Here I am, putting all myself in this adventure again and writing my second blog post. I’m incredibly happy about how the first one played out, it went way better than what I was expecting. I’ve received a lot of good feedbacks and messages, so thank you very much, guys! I’ve really enjoyed the whole process. I took some time to write this second article, and that’s because my summer went on a bit strangely, I faced some inner problems and I’ve procrastinated more than what I would like to admit. These inner problems, though, gave me a very good hint for this post. You see, with the time I have developed a very particular approach to the issues of life, and I thought that it could be fun to share it.
As everyone else in the world, my life is filled with problems, issues, and things that are supposed to happen and all of a sudden fall apart. Like most people, I used to see these difficult moments as something negative, but this approach was soon replaced by a more positive one, deciding to focus more on the solution, rather than the problem. I knew, though, that this was still not the right approach, I felt like I was missing something, a small aspect that could have changed my whole game. Eventually, and mostly thanks to my business journey, I came up with a different idea. I started questioning whether the problems were really problems: what if, instead, all those moments were a blessing? What if I could use these situations as opportunities to grow and get closer to my goals?
What if I could actually train in life, like I do in the gym, so that I could become better at it?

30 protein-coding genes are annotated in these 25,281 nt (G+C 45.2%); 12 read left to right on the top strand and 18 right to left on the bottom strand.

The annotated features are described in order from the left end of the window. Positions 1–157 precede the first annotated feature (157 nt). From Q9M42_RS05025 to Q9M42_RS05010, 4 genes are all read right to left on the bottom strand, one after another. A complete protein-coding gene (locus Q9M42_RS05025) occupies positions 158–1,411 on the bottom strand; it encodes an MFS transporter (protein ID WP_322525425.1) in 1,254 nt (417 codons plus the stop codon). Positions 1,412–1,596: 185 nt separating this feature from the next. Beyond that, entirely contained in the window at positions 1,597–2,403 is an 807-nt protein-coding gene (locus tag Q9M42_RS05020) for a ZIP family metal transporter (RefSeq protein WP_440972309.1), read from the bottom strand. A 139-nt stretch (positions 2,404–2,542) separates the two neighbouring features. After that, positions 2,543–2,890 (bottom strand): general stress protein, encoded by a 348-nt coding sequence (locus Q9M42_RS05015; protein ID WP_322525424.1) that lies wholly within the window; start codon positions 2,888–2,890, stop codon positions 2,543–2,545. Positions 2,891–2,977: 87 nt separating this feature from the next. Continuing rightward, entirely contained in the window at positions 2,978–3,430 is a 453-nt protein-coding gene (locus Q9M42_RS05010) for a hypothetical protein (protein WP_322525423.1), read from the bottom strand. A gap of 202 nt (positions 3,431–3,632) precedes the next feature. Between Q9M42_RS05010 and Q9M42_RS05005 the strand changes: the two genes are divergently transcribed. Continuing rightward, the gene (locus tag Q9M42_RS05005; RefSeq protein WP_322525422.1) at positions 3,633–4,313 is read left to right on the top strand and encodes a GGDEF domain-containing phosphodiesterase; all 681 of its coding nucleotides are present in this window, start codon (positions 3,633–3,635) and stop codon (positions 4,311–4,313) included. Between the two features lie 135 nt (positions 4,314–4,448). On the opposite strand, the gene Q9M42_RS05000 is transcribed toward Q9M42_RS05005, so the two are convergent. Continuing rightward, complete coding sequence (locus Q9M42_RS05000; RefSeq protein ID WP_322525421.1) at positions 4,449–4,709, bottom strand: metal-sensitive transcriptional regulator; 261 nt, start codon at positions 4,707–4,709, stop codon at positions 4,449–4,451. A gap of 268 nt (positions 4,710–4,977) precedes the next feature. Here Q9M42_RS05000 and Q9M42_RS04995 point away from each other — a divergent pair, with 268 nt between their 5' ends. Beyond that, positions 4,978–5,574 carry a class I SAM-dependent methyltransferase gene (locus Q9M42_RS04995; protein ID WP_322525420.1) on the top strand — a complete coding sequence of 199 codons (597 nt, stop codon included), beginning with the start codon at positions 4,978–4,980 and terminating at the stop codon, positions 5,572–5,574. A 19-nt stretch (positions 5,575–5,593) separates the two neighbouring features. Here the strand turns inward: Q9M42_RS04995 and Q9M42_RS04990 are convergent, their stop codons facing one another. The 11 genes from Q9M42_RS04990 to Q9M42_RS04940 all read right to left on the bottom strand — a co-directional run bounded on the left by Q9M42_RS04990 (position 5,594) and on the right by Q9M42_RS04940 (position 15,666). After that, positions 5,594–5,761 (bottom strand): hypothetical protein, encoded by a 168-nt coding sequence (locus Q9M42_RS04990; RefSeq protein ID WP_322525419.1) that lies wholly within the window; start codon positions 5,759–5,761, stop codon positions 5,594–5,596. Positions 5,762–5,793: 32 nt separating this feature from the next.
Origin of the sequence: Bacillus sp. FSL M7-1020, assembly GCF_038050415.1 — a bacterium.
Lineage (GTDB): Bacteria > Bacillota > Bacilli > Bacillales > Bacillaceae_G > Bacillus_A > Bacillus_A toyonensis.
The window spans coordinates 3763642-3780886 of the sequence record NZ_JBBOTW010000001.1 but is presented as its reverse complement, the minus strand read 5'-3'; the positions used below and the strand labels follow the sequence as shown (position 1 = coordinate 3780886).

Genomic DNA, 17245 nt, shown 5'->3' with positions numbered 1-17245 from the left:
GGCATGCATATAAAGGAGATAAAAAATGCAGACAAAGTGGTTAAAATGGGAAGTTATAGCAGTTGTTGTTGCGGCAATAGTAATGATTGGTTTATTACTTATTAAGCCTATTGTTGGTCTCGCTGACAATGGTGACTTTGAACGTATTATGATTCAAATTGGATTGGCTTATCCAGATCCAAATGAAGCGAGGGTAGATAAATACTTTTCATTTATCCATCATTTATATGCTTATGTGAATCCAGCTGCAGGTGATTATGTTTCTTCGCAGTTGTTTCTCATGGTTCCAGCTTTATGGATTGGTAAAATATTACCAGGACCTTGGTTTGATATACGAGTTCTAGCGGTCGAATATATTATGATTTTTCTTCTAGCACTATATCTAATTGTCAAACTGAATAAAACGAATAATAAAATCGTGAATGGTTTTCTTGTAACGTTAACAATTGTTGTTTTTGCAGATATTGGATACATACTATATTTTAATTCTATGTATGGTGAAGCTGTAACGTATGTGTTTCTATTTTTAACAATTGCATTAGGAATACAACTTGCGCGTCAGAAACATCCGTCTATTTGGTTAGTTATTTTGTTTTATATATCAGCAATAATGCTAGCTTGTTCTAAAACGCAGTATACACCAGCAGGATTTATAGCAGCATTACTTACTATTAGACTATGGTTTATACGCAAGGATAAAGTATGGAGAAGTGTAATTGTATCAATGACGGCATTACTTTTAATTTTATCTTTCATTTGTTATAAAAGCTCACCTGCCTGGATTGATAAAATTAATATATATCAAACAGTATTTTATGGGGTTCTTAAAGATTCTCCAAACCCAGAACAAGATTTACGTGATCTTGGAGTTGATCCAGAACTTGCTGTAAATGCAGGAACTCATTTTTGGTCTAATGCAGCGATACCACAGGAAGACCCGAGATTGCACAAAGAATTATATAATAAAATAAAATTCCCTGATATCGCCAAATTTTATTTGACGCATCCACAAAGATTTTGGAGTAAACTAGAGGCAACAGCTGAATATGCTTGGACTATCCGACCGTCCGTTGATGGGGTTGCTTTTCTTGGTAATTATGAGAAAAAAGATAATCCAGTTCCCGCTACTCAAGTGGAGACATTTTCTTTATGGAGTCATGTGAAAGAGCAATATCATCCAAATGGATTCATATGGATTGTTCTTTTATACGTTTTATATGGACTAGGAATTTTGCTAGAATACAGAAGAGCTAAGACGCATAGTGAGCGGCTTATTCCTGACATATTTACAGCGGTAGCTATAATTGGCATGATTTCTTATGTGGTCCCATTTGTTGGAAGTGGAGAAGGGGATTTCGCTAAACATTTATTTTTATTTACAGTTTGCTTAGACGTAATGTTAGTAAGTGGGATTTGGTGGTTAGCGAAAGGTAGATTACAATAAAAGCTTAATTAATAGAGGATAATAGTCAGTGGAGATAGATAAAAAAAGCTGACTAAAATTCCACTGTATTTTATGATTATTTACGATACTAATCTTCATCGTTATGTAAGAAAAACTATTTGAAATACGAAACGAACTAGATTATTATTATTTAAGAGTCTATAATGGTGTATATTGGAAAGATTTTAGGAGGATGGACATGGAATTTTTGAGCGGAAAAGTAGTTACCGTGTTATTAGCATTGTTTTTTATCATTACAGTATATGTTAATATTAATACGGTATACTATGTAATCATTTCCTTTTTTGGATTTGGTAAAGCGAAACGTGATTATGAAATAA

It all started with the numerous issues I had to face with Elliot For Water: being late with payments, having to deal with not so positive people, technical issues and many other things. During the process I noticed that every time I was getting through one of these problems, I was actually growing and learning something new, something that eventually would have helped me in future situations! It’s in that moment that I started to think outside the box and to apply in my life the same approach that I had in my business.
I then realized how this “mental trick” would work in every situation, I could learn from literally any problem that I would face, and more often than not those problems were the best thing that could have happened to me. At the beginning of my travel, when I was in front of a situation that would dry my energy out, my first reaction was to get angry or nervous, but in reality those moments were there for me, it’s where I was growing the most and where the universe was teaching me something. The only thing I had to do was to understand it so that I could learn my lesson and use it to grow.
For example, I’m a very impulsive individual, and for this reason I face on a daily basis problems that touches my nerves and tends to make me go bananas. The truth is, those issues are not there to make me freak out, but only to teach me how to stay calm and manage the situation with a relaxed and peaceful mind. In my business, one of the biggest lessons I had was when, due to some technical problems, Elliot For Water shut down completely. In a situation like this I had to learn the hard way how to remain composed and relaxed while solving a huge problem.